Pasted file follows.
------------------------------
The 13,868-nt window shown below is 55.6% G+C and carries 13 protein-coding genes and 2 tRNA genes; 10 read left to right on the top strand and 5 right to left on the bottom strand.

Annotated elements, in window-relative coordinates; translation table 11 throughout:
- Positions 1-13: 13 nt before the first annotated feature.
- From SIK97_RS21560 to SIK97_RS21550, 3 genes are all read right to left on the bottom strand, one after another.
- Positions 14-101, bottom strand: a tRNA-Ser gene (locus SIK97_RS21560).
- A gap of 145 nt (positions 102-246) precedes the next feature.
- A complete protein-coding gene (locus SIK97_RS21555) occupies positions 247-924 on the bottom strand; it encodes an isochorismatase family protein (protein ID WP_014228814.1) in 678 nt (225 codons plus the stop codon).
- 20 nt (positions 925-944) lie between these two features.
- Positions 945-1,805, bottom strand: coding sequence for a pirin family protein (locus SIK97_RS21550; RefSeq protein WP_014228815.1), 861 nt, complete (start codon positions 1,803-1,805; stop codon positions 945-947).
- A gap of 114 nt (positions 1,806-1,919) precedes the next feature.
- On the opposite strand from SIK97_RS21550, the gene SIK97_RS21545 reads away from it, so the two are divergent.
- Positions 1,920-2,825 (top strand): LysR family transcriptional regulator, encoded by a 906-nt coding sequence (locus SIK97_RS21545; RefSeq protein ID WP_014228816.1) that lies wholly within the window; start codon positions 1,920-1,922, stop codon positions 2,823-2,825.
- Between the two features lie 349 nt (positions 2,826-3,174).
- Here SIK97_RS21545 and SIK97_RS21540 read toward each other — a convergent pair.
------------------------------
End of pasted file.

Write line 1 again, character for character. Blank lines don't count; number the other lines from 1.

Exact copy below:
The 13,868-nt window shown below is 55.6% G+C and carries 13 protein-coding genes and 2 tRNA genes; 10 read left to right on the top strand and 5 right to left on the bottom strand.